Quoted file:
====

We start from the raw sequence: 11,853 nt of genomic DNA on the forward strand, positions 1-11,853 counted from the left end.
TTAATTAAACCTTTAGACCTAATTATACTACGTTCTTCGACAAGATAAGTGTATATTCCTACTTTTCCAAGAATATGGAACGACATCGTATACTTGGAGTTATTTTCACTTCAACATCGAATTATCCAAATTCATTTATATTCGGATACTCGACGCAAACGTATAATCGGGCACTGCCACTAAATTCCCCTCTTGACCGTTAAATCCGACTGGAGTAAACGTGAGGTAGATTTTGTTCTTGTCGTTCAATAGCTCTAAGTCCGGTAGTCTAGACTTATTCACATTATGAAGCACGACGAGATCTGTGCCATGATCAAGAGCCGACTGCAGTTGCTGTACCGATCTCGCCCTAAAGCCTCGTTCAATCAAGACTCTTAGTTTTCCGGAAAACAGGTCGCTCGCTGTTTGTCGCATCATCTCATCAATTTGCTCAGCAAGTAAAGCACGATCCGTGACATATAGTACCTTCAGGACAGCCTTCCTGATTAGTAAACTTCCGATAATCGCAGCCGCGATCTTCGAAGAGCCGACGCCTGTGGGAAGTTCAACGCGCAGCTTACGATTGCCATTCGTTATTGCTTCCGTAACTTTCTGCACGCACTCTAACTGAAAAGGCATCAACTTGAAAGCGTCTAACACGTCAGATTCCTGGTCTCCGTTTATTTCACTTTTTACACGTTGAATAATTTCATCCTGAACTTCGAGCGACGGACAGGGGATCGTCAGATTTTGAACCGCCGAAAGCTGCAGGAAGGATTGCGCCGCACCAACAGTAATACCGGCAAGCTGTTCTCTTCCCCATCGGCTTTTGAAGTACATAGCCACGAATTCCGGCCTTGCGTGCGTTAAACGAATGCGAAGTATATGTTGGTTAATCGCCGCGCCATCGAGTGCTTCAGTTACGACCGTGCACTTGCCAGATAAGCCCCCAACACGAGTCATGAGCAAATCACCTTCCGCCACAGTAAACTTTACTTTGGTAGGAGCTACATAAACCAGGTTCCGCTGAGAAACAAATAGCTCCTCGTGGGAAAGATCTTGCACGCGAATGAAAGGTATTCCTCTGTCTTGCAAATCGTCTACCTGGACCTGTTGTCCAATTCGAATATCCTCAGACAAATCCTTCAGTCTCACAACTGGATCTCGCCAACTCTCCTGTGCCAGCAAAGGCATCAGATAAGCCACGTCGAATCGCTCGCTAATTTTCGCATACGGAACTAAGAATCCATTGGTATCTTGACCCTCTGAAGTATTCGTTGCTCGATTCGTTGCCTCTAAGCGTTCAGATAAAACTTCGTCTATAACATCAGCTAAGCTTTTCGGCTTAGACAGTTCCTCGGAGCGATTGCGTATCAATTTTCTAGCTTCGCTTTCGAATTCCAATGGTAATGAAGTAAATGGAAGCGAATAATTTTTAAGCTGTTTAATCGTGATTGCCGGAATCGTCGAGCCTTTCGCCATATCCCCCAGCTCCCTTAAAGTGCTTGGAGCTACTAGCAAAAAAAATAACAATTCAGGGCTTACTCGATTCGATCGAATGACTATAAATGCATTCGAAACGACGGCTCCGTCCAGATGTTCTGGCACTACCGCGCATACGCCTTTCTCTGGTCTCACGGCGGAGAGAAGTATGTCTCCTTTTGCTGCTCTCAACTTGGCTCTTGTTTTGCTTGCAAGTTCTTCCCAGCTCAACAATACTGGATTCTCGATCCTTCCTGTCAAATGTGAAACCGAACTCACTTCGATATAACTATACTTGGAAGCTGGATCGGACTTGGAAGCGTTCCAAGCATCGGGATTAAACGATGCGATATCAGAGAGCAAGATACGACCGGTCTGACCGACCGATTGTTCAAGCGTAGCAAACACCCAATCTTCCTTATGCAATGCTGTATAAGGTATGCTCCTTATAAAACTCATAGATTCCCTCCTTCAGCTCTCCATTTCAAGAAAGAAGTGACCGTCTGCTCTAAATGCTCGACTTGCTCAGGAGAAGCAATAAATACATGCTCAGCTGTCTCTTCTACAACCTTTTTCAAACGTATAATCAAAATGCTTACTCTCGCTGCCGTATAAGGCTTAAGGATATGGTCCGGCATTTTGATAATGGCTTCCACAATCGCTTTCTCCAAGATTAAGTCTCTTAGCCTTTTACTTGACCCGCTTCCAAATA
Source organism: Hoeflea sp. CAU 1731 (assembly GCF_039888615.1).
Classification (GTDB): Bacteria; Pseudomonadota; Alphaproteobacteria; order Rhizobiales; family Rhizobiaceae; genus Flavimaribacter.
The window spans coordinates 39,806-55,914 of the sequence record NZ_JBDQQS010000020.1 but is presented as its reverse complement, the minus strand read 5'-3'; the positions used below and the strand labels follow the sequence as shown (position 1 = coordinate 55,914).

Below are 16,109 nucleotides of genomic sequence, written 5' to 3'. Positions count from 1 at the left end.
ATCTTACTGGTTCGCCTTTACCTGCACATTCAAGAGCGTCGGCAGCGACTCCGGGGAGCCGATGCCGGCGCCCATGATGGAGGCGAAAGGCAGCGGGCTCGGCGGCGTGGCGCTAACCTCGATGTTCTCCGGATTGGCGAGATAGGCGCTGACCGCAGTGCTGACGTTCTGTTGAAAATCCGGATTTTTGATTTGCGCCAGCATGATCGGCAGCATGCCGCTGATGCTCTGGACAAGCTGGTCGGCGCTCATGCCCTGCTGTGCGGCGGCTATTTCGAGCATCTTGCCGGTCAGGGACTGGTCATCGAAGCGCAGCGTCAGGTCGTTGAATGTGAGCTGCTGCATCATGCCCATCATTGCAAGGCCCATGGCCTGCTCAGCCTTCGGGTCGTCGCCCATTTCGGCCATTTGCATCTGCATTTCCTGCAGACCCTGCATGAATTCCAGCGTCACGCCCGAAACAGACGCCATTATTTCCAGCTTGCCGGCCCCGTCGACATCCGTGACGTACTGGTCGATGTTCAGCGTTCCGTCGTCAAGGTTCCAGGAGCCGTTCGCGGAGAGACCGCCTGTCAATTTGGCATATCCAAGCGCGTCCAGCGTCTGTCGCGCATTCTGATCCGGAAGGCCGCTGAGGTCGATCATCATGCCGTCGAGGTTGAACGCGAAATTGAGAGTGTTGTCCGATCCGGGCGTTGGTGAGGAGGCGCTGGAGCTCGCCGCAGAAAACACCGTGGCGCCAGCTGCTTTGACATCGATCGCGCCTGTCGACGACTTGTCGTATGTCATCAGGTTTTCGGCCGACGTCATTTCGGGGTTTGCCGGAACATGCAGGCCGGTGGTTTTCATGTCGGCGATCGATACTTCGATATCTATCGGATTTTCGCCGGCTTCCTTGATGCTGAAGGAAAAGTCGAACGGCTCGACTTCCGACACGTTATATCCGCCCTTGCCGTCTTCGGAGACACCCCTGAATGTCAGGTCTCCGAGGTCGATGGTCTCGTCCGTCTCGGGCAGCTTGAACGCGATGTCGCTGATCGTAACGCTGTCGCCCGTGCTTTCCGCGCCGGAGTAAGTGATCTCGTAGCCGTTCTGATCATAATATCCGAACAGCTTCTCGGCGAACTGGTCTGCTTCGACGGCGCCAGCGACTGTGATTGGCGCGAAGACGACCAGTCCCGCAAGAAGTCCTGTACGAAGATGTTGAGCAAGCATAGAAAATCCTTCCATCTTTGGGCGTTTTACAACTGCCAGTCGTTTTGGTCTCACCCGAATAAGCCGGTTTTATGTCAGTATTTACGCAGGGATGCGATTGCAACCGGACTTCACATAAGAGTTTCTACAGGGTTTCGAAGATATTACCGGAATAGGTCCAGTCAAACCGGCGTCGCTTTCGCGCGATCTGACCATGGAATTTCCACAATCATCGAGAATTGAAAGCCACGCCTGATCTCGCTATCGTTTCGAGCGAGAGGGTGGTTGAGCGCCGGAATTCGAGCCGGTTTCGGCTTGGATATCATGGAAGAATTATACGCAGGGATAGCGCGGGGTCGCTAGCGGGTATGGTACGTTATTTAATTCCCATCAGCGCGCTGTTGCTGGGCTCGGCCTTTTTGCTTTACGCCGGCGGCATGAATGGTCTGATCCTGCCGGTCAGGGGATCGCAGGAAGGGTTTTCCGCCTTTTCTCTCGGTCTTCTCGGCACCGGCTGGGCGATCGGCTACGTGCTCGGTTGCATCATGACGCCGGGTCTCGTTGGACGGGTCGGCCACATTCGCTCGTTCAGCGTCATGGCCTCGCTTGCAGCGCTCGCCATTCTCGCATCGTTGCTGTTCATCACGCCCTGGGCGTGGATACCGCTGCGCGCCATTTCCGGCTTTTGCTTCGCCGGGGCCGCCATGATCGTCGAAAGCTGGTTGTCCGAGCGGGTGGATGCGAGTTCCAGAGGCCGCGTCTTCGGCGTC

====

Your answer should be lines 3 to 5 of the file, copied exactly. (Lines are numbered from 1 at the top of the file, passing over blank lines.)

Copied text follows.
Source organism: Hoeflea sp. CAU 1731 (assembly GCF_039888615.1).
Classification (GTDB): Bacteria; Pseudomonadota; Alphaproteobacteria; order Rhizobiales; family Rhizobiaceae; genus Flavimaribacter.
The window spans coordinates 39,806-55,914 of the sequence record NZ_JBDQQS010000020.1 but is presented as its reverse complement, the minus strand read 5'-3'; the positions used below and the strand labels follow the sequence as shown (position 1 = coordinate 55,914).